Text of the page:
Is Windows 10 a free upgrade because its terms and conditions allow Microsoft to collect your private data

Windows 10, officially release on July 29, 2015, has terms and conditions, which consist of a Privacy Policy and Service Agreement that users have to agree to before they can use it. It is 45 pages long, too long for most people to be bothered reading through, no doubt by design. There is currently a drive to force companies such as Microsoft, Google, Facebook and Apple to make their policy statements as short and clear as possible because of this sort of psychological manipulation.

In short, the terms and conditions allow Microsoft to collect information from its users’ emails, email address books and other data files stored on their computers.

The user requires to have a Microsoft account, as has been the case with Google since 2011, before apps and downloads can be obtained from the Microsoft Store. The company then has the user’s name, contact details,location, credit-card information, passwords, the search queries entered into Bing, Microsoft’s search engine, visited websites and even conversations between the user and Cortana, Microsoft’s voice-recognition assistant. Amazingly, even the the contents of private folders and “your typed and hand-written words” are collected, according to the Privacy Statement, which, as you might know, is what the keylogging software used by cyber criminals does. However, according to Microsoft, this is done to provide the user with a personalised dictionary, to aid typing, etc. In short, done to make Windows 10 work as well as possible for the user.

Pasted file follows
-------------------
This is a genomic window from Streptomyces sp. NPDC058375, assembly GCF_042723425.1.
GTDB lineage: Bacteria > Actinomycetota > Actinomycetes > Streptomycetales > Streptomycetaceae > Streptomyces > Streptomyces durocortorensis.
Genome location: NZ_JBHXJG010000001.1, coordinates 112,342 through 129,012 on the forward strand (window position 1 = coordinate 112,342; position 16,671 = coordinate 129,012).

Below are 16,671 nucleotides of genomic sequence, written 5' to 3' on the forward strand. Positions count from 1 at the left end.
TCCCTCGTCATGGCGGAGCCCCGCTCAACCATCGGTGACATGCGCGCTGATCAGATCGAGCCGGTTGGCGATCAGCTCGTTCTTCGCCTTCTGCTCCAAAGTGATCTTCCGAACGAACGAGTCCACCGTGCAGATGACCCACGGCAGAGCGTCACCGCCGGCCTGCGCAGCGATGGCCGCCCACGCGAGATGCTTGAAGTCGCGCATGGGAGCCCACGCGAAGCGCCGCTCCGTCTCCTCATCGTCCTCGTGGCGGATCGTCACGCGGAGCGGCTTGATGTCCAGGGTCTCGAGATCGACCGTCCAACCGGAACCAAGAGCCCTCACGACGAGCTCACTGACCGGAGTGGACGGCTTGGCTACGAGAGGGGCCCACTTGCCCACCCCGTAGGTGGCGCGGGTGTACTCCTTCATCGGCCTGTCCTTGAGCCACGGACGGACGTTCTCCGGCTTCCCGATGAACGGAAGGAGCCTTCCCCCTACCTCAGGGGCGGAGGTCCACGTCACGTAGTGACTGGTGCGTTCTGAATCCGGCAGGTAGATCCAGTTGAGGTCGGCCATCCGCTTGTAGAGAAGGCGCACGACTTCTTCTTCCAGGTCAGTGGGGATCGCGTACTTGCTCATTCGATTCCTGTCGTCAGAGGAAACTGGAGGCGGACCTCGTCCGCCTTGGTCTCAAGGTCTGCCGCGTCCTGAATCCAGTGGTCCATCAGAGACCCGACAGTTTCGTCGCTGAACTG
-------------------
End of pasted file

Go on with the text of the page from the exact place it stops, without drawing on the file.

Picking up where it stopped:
The part that really irritates me is that Microsoft says that it uses your information to send you personalised promotions, targeted advertising that may require sharing the information with third-parties, such as advertisers.

Each customer is assigned a unique advertising ID, which Microsoft states “does not use what you say in email, video calls or voice mail, or your documents, photos and personal files to target ads to you.” However, the same promise is not made for the other types of data collection. That said, Microsoft is being far clearer and upfront about its policies than its main competitors, Google and Apple.

Microsoft is in line with Apple, Google and Facebook in stating that it will provide information it obtains to governments in “response to valid legal process”.

In my opinion, this invasion of our privacy by such huge companies as Microsoft, Apple, Google and Facebook should be completely illegal. No one should be able to obtain your private information unless it is essential to make paid-for or governmental services function, not merely to be able to deliver customised ads across your path on the web. No one should be allowed to collect your private information to be able to do that.

Users (customers to Microsoft) can opt out this outrageous invasion of their privacy, but, as might have been expected, it is a tediously involved process to do so, requiring effort and technical ability of the kind that software developers have relied on for decades to ensure that the typical user won’t be bothered to undergo.

Are you going to be one of them?

Support for Windows 7 ends in 2020, so I will be sticking with it until then.

Windows 10: Microsoft under attack over privacy –

http://www.theguardian.com/technology/2015/jul/31/…

Visit the following page on Microsoft’s site to find out about what the Privacy Statement is about and how to control it under: “How to Access & Control Your Personal Data”.

Microsoft Privacy Statement –

http://www.microsoft.com/en-us/privacystatement/default.aspx

About Eric Legge 269 Articles
I am an experienced PC technician who has been the owner and sole writer of the PC Buyer Beware! website since 2004. I am learning all the time in this very dynamic, ever-changing field.